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A Visit to France – Toulouse (4)

Posted on the 21 November 2017 by Cendrinemedia @cendrinemedia

Last week's post ended with a view of Toulouse's old Roman wall.

Toulouse was integrated into the Roman empire during the 2nd century BC and boasted aqueducts, theatres, therms and a forum. Actually, it was the fourth largest city in the western half of the empire!

Toulouse changed hands quite few times. It became the capital of the Visigothic kingdom, which stretched from the Loire Valley to the Gibraltar Strait, in AD 418; part of the Merovingian kingdom 90 years later (thanks to Clovis I); the chief town of the Carolingian kingdom of Aquitaine after successfully withstanding a Saracens siege in 721; and the seat of the feudal countship of Toulouse after 778.

The early history of the city is marred by the martyrdom of its first Bishop, St Saturnin(us) (or St Sernin).

"[T]o reach the Christian church Saturninus had to pass before the capitol [the Capitole], where there was an altar, and according to the Acts [of Saturninus] were employed as historical sources by the chronicler Gregory of Tours, the pagan priests ascribed the silence of their oracles to the frequent presence of Saturninus. One day they seized him and on his unshakeable refusal to sacrifice to the images, they condemned him to be tied by the feet to a bull which dragged him about the town until the rope broke. (Tellingly, the identical fate was ascribed to his pupil Saint Fermin whose site of martyrdom is at Pamplona.)

The bull, it is said, finished at the place since named Matabiau - that is, matar ("the killing") and biau or bœuf ("bull"). [...] Two Christian women piously gathered up the remains and buried them in a "deep ditch", that they might not be profaned by the pagans. [...]

The site, said to be "where the bull stopped" is on rue du Taur ("Street of the Bull")." (Source: Wikipedia)

In 403, the site of the Bishop's grave was used as the building location for Saint-Sernin Basilica .

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Photos 1-3: Views of the old Roman wall.

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Photos 4: A typical street in Old Toulouse.

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Photos 5: A view of Prairie des filtres.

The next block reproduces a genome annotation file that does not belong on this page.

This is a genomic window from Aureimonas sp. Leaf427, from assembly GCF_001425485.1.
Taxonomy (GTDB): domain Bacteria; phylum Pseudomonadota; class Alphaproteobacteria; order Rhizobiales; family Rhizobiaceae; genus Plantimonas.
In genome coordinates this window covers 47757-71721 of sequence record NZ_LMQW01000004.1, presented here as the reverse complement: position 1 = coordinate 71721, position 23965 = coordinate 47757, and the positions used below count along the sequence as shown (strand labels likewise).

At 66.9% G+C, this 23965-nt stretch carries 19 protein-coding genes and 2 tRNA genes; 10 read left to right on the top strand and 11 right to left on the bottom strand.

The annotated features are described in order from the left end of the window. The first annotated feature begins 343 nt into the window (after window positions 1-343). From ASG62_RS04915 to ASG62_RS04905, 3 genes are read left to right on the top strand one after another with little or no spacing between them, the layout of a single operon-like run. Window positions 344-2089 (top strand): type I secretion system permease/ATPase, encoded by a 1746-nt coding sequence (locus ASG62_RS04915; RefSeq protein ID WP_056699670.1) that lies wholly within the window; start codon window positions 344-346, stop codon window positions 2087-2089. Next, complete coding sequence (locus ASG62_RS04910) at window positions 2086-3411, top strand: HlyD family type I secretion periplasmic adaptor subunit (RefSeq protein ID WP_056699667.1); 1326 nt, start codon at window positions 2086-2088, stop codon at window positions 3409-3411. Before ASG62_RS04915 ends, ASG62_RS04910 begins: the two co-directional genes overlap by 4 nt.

This area once was a runway and a rugby traning ground. During the war, people used it as a vegetable garden.

Today, Prairie des filtres is a very popular park and venue for several major annual events, including the Bastille Day fireworks.

A visit to France – Toulouse (4)

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A visit to France – Toulouse (4)

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Original size: 6030 × 4028 pixels

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A visit to France – Toulouse (4)

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A visit to France – Toulouse (4)

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Photo 10: Typical street name plates.

In the old part of the city, street names must be in French and Occitan, a Romance language still spoken by hundreds of thousands of people in southern France.

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Toulouse is known as "la Ville Rose" (The Pink City) because of the distinctive clay brick color of its old buildings. Apparently, that kind of bricks has been used for at least two millennia.

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A visit to France – Toulouse (4)

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A visit to France – Toulouse (4)

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A visit to France – Toulouse (4)

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Photos 13-15: Views of Jardin des plantes. (I talk about this public garden in part 1.)

See you next week for part 5! View more photos of my visit to France here.

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